In Chinese Medicine we class every food according to its temperature, affinity with different parts of the body and its flavour.
There are five key flavours and a food may fall into more than one category. Each flavour has a different effect on the body, as follows:
- Bitter (Fire element): drying and downbearing. Bitter foods are good for promoting excretion of excess fluids (dampness) and stimulating digestion.
- Sweet (Earth element): warming, strengthening and moistening. Sweet foods give us fuel for energy and are particularly useful in times of weakness. They also nourish our body fluids.
- Pungent (Metal element): aid circulation and promote sweating. Pungent foods help to move stagnation and tension in the body, as well as improving blood flow. These foods also push ‘upwards and outwards’ promoting a sweat which is why they are also used during acute colds and flu.
- Salty (Water element): cooling, softening and moistening. Salty foods can alter fluid balance in the body and in some cases may promote bowel movements. They soften hardness (think of epsom salts in the bath).
- Sour (Wood element): astringe and preserve fluids. Sour foods close the pores and promote an inward movement to nourish our body fluids and subdue anger. (Think of the face you pull when you eat a lemon – these babies’ faces say it all!.
While all of the flavours need to be consumed in moderation and then increased or decreased according to each person’s current health condition, sweet and salty foods should be particularly used sparingly in modern diets, unless a person’s health condition suggests otherwise. A Chinese Medicine practitioner can guide you in this area.
In the modern diet, bitter foods are eaten rarely and there is usually cause for most western people to increase their intake of bitter foods.
For a person in a good state of health we usually recommend a consumption of all of the flavours in moderation. Cooking in Asian cultures often pays close attention to the seasoning of dishes to represent a balance of flavours. A classic example is ‘pho’ (Vietnamese noodle soup) which is served with fresh chilli and mint (pungent), lemon/lime (sour), carrot and mung bean sprouts (sweet), green leafy vegetables (bitter) and fish and/or soy sauce (salty).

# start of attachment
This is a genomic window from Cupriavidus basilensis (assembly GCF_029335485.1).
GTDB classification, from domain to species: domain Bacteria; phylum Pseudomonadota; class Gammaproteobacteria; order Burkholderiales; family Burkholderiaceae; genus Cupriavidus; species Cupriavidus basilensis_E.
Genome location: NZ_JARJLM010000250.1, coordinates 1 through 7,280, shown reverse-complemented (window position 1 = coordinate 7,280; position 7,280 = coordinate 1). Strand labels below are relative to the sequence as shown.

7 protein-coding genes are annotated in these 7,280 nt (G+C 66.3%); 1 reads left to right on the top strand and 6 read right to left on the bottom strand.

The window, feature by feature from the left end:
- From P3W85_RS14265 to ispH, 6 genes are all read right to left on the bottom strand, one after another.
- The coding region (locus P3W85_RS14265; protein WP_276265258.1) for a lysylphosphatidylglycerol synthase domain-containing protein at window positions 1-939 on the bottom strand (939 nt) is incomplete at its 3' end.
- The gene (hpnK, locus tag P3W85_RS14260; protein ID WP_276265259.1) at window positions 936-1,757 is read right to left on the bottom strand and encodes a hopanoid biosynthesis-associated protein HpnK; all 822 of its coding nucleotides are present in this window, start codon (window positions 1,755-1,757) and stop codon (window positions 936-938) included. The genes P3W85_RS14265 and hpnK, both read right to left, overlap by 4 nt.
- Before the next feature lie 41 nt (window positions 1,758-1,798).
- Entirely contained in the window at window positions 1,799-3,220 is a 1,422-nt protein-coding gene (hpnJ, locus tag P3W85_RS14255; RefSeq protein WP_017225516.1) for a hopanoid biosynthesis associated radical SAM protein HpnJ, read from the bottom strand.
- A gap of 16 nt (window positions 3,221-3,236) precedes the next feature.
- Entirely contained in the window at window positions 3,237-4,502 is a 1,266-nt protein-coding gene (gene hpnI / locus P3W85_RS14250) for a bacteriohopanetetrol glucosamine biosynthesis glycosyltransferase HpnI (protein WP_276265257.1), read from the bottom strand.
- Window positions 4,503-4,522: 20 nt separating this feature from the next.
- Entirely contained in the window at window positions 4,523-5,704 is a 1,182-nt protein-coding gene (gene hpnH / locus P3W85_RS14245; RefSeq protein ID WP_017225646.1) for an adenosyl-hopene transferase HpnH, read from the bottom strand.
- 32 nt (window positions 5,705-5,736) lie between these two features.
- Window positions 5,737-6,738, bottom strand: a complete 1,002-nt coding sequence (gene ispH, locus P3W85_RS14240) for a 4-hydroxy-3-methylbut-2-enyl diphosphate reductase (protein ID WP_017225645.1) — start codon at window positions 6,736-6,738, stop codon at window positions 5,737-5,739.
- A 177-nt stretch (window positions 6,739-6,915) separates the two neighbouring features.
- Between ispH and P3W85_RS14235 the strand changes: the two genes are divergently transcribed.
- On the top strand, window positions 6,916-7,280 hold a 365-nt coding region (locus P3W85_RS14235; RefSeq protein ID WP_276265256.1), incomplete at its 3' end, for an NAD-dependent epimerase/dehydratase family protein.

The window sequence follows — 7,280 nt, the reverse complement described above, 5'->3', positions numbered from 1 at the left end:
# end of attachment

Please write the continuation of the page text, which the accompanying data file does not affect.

Here’s a western recipe (that I have blogged about before) which brings together these five flavours perfectly:
Mediterranean eggplant salad
- 2 large eggplants, cubed, salted, drained and dried
- olive oil for frying
- 1 teaspoon cumin seeds
- 2 garlic cloves, sliced
- 1 tablespoon currants
- 2 tablespoons slivered almonds
- 6 roma tomatoes, quartered lengthways
- 1 teaspoon oregano
- 2 red chillies, sliced finely
- 2 tablespoons lemon juice
- handful of parsley, chopped
- 1/2 preserved lemon, discard flesh and slice rind finely
- a few handfuls of green leafy vegetables: baby spinach, cress and/or rocket leaves
- Warm olive oil in pan and fry eggplant until golden in small batches. Remove from pan and drain on paper towel.
- In same pan, saute cumin seeds, garlic, currants and almonds until golden. Add tomato and oregano until browned. Remove from heat.
- Add fried eggplant, chilli, lemon juice, parsley, preserved lemon and spinach to the tomato mixture. Season with black pepper. Allow to sit at room temperature for 30 minutes prior to serving.
Here is the breakdown of this recipe according to the flavours:
- Bitter: oregano, parsley and green leafy vegetables.
- Sweet: eggplant, currants, cumin, tomato and almonds.
- Pungent: cumin, garlic, oregano and chilli.
- Salty: preserved lemon, eggplant (once salted and rinsed).
- Sour: tomato, lemon juice and preserved lemon.
Perfect balance. Enjoy this recipe. It’s delicious!
To book an appointment at the clinic or further information on Chinese Medicine contact Dr Sarah George (Acupuncture). Sarah is a practitioner of acupuncture (AHPRA registered), massage therapy and natural health.